My Massive Marrows

January 25, 2013 § Leave a comment

This summer I’ve become a veggie grower. I highly recommend it to anyone who has a little bit of time, a little bit of space and a little bit of inclination. It has not come without its challenges, but finally after much frustration, learning, and letting go, I am now reaping the rewards of my efforts and enjoying marrows the size of my calf, patty pans the size of a grown man’s fist, and a crop of melons that will keep me feasting all summer.

This has not been a solo project but a joint effort between me and my significant other. He has helped me toil and sweat to prepare the beds, to keep the ground weed free (well, as weed free as possible), and to water… and water… and water. He has had the added task of consoling me when the first little growers were lost to some roaming sheep, and then when some lambs got through the fence and had another go. He has also had to bear the responsibility of dealing with our mighty infestation of cabbage aphids because the site of their clusters had my skin crawling. Good chap! Patient chap – Oh, boy! Lucky for him I am finally able to cook up a storm for him, utilising the fruits (well, veggies really) of our labours.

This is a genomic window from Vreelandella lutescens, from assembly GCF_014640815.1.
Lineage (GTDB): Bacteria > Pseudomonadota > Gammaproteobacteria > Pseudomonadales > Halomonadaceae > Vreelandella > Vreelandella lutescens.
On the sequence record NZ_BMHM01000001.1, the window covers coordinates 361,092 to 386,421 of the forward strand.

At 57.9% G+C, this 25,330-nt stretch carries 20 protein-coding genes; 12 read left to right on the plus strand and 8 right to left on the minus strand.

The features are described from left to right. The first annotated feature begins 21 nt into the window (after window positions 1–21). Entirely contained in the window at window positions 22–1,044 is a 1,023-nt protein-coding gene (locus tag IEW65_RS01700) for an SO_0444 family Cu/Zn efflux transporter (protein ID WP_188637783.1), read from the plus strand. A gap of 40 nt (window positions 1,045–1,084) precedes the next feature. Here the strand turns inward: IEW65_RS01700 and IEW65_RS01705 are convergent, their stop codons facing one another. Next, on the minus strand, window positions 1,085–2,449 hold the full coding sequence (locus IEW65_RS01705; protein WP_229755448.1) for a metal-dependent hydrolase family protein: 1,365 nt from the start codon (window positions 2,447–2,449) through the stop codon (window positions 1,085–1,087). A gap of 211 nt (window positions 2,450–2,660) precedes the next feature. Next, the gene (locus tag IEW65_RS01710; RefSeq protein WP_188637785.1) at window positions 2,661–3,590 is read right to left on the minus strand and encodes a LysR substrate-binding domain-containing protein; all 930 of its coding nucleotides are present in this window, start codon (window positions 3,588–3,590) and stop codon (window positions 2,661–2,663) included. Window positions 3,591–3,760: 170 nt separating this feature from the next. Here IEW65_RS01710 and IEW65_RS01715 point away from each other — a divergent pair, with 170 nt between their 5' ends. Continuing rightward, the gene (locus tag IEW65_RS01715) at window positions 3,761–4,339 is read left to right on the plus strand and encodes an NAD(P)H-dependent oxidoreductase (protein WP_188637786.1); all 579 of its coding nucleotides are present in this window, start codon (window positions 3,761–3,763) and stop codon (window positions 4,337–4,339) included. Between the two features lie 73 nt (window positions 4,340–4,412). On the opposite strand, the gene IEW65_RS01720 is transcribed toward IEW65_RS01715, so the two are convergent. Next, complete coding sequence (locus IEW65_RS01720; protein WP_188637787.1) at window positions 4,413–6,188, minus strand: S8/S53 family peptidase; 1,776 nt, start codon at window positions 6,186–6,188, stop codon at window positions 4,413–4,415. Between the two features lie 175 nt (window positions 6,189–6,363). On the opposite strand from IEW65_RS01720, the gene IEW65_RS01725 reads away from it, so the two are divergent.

This was a trial. We’re living in a new part of the country with a very particular climate, a climate that has also been behaving outside of the norm. Having never grown more than a few basics, this was the first time we’d tried our hand at cauliflower, cabbage, brussels sprouts, and guess what?! This family has its own special type of aphid. Who knew? I certainly didn’t, and they’re awful. The cabbage aphids, or mealy bugs have been eliminated with a little pest control and some (rather late) companion planting. We’ve inadvertently learned a lot about companion planting. Next time will be better. We’ve also learned about making our own pest control sprays and I’ve learned to become tougher!

The best lesson I have learned is how nature is amazing. The plants that have not been successful have only not been successful because they have had some poor luck and went to flower – they fought tooth and nail for their survival. If I’d been munched by sheep, aphids and suffered floods then drought I’d probably have tried to spread my seed too. All of our survivors, however, have shown us that with a little bit of preparation, regular weeding and watering, some patience, and of course a dash of love, nature will do her thing and grow, and grow and grow. Oh, and taste delicious! We need just wait, and watch, and enjoy.



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